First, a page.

Santa Rosa City Council is considering selling more than $100 million of bonds to raise cash for its growing pension debt, a step that could ease budgeting in years to come but carries enough risk that some municipal financing experts warn against it.
The costs of expensive earlier pension plans and losses the California Public Employees’ Retirement System accrued during the 2008 financial crisis will come to a head in the next 10 years, as annual payments Santa Rosa makes to the agency increase each year to peak at almost $43 million in 2031.
Paying off those debts affects daily life in the city. Every dollar dumped into pension debt is one less dollar city officials have for programs or for reacting to problems that range from crime to natural disasters.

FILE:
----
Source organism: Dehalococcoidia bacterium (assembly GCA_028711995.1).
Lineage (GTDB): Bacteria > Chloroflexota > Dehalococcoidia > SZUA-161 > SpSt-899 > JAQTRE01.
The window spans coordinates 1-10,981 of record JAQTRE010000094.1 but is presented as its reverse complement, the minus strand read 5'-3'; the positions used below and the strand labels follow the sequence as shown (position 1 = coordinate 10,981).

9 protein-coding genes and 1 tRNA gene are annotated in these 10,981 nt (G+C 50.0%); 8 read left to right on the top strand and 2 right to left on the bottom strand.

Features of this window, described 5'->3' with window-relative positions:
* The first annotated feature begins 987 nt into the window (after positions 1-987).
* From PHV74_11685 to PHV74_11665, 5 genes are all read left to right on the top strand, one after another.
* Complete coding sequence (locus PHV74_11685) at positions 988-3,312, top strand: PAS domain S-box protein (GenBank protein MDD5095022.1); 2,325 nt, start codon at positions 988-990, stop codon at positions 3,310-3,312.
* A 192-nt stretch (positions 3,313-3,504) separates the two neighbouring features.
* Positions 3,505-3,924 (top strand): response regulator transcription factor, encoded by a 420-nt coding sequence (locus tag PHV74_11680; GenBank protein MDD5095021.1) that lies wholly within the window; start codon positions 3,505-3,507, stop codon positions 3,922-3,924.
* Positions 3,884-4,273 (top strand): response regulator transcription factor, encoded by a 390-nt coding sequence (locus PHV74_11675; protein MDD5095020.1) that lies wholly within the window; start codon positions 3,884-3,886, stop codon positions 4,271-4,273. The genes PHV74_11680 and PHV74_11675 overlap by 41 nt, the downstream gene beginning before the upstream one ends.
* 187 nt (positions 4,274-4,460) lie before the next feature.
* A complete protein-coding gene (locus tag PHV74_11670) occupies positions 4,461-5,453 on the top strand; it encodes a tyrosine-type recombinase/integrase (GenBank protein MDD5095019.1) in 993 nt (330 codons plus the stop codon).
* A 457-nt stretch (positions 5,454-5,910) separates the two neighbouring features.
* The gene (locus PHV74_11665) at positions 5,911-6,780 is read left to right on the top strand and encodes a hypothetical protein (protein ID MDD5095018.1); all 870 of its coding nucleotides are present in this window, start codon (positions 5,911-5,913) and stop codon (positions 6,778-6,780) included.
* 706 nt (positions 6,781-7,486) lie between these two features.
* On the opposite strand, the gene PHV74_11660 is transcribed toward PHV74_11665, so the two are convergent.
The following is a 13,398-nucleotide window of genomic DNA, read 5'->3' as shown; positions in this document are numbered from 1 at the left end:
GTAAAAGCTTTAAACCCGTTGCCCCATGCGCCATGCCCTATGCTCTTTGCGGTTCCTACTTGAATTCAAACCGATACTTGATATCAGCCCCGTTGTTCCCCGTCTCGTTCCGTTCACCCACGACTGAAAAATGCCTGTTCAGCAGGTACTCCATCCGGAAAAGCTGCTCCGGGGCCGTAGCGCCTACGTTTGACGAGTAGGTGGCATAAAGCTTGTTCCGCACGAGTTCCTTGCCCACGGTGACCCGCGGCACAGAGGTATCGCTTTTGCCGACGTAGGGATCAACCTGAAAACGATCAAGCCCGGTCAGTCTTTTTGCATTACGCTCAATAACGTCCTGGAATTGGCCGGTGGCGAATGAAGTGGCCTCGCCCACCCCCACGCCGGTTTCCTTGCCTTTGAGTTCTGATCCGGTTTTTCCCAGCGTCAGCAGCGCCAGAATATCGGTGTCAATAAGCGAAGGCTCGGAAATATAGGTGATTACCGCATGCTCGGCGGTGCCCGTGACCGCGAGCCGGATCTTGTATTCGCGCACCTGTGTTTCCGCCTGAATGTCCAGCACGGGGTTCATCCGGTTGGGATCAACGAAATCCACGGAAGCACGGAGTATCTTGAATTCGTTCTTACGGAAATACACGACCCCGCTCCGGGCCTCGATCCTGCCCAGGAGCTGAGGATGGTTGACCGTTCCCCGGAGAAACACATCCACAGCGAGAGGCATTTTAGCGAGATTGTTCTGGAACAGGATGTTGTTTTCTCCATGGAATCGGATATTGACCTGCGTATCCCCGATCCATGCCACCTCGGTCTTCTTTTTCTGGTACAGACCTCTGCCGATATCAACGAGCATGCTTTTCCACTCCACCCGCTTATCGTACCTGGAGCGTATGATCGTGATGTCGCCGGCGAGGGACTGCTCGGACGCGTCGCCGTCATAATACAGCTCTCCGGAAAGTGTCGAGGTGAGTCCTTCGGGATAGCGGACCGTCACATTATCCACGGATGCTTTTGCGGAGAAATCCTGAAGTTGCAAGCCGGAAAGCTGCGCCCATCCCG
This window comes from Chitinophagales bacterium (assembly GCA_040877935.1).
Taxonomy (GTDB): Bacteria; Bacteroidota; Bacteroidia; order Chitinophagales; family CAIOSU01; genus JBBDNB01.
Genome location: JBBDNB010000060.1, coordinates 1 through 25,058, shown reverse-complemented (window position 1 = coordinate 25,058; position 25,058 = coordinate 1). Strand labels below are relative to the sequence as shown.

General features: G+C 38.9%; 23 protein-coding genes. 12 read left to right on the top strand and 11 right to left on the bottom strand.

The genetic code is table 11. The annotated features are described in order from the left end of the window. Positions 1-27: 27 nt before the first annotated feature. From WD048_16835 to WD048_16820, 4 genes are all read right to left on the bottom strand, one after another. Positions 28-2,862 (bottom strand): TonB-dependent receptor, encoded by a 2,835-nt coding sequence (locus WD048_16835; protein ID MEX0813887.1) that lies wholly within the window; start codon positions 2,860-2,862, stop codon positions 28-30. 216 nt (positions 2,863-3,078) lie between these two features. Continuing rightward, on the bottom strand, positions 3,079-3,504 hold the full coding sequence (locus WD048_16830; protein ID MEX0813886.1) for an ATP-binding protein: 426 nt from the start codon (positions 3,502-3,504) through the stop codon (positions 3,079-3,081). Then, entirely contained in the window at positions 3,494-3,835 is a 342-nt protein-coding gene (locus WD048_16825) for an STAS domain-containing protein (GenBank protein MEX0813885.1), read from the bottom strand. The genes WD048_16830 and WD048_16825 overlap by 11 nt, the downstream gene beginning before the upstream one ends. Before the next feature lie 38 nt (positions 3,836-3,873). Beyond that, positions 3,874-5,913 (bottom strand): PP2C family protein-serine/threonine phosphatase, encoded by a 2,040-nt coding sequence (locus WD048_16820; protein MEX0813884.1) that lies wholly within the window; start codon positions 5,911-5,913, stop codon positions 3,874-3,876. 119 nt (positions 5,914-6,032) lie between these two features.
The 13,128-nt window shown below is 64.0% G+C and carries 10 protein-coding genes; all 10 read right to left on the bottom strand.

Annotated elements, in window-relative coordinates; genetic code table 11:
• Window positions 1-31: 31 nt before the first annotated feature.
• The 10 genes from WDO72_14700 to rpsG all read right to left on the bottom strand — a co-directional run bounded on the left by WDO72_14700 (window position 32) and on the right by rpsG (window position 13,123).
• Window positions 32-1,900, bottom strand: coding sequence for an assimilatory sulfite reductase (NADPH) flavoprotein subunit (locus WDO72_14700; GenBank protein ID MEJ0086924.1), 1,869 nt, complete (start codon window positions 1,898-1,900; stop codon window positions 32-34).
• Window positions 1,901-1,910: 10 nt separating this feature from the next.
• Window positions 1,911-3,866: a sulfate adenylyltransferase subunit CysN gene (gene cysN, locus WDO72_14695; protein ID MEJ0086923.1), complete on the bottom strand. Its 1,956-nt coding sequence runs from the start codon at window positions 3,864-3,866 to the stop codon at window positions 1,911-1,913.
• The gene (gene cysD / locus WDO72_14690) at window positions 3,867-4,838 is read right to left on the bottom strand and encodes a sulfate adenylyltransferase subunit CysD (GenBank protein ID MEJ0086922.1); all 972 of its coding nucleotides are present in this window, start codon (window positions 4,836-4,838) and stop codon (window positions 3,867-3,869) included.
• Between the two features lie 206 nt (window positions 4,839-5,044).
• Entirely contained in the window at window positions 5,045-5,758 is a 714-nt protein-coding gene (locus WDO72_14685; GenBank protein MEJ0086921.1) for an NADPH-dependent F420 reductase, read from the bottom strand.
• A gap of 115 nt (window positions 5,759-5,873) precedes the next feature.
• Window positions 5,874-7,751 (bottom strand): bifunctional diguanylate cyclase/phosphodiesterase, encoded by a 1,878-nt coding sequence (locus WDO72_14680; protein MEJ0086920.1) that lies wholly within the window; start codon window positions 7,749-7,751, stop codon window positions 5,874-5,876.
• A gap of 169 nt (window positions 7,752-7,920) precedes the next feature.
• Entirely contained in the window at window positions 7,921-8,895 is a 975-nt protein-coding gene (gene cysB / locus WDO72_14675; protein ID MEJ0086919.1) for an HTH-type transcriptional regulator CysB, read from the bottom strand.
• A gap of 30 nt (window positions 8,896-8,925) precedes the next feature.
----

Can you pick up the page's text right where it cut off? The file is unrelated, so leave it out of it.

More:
To curb the payments, Santa Rosa’s chief finance officer Jan Mazyck has proposed the city use an investment mechanism known as pension obligation bonds. The bonds could raise cash at low interest rates and dump that cash into pension funds — a move that both lowers pension debt and increases the funds’ earning power by providing more money to invest.
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